Rice's backcourt is rounded out by 6-2 sophomore Cory Pflieger. The Dickson, Tennessee native averages 7.5 points, 2.5 rebounds and two assists per game, and he trails only Morris Almond with 20 3-point field goals on the year. Pflieger is the third of three very capable shooters in the Owl backcourt, making it unlikely that Vanderbilt will play much zone in Houston.
In junior Patrick Britton and senior Greg Killings, Vanderbilt faces an Owl frontcourt with more size than most of the Commodores' non-conference opponents. At 6-8, 200 pounds, Britton is a good rebounder and capable defender in the post. Though he doesn't offer much offensively, he does have the ability to knock down the 16-foot jumper, stretching an opposing defense.
Senior center Greg Killings may force the taller Ted Skuchas into more minutes Tuesday night. Standing 6-10, Killings was limited to 17 games last season due to injury, but the senior has started this season strongly. He's tied for third on the team with 7.5 points per game, including an 18-point performance in the loss to Gonzaga. His 25 offensive rebounds lead the team, so he's naturally capable of hurting the ‘Dores on the glass.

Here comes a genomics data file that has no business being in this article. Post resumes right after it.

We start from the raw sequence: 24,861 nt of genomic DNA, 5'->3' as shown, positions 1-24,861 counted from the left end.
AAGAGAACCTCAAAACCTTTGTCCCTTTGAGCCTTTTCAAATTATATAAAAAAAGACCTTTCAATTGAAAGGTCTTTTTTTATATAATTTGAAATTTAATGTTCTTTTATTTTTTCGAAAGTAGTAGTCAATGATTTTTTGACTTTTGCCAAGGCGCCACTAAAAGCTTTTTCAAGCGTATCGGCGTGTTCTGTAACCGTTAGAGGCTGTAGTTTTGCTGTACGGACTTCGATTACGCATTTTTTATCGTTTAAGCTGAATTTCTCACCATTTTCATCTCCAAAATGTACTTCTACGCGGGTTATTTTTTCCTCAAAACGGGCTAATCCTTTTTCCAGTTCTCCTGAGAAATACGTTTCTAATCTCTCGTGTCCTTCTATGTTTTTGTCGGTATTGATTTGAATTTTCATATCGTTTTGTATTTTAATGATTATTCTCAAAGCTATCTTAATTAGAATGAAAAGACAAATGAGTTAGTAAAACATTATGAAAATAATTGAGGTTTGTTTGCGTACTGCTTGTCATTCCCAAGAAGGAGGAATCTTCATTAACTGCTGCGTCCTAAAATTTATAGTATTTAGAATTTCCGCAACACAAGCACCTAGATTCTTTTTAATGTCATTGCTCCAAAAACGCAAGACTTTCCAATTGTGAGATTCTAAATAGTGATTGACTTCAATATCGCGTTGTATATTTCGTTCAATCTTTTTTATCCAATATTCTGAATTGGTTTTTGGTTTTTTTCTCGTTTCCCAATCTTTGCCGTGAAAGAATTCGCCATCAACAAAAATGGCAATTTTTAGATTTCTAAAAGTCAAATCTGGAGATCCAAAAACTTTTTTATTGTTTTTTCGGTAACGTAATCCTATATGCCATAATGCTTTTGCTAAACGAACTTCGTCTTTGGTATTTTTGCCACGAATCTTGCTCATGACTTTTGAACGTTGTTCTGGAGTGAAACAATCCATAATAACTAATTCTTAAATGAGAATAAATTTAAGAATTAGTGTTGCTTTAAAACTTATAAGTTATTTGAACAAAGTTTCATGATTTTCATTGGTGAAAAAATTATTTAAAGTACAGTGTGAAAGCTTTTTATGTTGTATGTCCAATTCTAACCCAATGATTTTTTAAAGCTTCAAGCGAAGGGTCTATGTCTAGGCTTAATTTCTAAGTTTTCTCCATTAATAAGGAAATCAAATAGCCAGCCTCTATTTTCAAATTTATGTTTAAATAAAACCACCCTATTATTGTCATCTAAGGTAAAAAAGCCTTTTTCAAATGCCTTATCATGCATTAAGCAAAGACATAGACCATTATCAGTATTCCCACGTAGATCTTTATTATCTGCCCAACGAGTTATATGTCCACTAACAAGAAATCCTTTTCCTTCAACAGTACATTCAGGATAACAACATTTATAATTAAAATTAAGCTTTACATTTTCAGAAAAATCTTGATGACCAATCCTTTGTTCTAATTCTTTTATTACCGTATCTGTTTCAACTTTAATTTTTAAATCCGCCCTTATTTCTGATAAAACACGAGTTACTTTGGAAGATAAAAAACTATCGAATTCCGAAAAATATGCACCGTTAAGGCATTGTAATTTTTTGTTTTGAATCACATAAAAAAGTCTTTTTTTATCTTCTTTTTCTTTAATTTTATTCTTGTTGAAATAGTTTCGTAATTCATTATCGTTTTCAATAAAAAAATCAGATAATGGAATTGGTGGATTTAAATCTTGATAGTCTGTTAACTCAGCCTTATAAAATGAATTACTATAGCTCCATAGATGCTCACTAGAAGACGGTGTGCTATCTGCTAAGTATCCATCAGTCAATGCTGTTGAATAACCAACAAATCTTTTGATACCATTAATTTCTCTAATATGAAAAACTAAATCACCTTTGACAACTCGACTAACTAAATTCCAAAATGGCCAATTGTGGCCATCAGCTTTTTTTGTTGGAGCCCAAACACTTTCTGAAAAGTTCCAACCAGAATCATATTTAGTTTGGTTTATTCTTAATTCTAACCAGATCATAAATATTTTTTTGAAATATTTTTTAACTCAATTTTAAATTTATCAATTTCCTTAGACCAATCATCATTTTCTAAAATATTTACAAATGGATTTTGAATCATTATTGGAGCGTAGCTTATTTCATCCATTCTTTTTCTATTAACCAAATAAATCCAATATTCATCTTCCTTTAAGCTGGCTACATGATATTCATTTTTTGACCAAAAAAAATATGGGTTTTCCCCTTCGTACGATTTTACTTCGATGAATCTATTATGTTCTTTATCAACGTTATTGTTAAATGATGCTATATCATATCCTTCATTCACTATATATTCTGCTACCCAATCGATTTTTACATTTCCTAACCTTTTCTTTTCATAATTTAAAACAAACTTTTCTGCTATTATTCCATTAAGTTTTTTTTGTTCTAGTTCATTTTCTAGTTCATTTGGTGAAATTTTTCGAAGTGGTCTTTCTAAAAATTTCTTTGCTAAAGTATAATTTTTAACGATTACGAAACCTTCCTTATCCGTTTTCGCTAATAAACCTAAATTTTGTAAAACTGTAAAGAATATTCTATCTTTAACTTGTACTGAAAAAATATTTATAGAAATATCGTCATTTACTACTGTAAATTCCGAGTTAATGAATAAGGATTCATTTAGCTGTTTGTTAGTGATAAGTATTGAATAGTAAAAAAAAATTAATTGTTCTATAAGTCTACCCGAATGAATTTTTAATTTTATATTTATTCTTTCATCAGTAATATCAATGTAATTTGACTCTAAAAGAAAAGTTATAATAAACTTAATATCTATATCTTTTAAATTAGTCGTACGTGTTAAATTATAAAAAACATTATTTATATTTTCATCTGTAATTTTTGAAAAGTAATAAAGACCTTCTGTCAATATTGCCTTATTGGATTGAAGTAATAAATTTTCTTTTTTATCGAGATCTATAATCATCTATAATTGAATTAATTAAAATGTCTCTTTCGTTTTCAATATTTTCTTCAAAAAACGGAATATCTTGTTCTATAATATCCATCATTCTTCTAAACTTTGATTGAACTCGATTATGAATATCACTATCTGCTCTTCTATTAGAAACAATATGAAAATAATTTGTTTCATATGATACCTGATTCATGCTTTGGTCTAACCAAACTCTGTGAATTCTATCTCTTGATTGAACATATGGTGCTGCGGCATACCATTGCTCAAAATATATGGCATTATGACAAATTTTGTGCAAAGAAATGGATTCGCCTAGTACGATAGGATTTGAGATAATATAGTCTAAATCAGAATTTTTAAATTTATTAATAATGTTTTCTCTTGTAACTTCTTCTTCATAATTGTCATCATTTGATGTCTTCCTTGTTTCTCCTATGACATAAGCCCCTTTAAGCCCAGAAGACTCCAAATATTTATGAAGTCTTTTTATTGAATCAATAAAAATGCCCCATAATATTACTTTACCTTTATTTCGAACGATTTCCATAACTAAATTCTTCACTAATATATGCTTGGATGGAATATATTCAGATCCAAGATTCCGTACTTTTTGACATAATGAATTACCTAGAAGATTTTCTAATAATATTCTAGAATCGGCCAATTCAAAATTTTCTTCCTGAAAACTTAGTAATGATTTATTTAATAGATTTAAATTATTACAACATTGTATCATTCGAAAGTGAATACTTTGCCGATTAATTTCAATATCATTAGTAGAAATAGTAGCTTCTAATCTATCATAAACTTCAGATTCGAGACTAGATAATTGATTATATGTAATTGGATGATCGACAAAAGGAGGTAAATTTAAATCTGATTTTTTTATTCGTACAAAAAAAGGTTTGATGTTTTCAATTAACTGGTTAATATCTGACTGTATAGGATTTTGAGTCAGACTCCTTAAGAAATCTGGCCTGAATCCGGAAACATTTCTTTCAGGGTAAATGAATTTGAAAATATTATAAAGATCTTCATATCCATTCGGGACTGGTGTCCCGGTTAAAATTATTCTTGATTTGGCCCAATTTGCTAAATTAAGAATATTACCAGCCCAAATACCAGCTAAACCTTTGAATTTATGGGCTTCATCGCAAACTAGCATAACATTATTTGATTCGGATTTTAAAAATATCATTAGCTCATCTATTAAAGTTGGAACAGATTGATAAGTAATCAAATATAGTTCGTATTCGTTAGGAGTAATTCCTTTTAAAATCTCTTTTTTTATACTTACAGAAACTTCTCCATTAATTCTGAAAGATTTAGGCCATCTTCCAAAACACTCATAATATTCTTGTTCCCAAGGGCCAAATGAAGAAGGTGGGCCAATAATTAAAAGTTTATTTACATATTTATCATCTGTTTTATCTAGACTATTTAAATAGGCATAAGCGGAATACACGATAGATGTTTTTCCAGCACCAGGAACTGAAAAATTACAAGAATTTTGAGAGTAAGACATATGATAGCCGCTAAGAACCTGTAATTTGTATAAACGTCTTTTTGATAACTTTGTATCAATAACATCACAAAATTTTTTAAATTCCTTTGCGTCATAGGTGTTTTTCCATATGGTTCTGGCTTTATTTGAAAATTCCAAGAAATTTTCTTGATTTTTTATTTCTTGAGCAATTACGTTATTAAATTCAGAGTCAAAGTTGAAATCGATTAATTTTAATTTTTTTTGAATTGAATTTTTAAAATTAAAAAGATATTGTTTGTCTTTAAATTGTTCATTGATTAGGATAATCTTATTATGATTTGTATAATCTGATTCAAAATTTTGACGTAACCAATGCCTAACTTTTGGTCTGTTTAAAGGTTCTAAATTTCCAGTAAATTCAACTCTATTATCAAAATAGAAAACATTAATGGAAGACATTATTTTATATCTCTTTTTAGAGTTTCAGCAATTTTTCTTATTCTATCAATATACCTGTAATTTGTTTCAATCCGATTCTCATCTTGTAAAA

Senior sixth man Lorenzo Williams plays as important a role as any of the Owl starters not named Morris Almond. The 6-1 guard is tied for the team lead with 3.8 assists per game, and his 1.8-to-1 assist-to-turnover ratio is good for tops on the squad. While he's not statistically outstanding, Coach Wilson prizes his senior for his leadership from the point guard spot.
The Rice offense begins and ends with Morris Almond. When a player averages over 20 points more than any of his teammates, there can be no doubt that the ball runs through him on nearly every possession. He will provide a stiff test for Derrick Byars, perhaps Vanderbilt's best overall defender.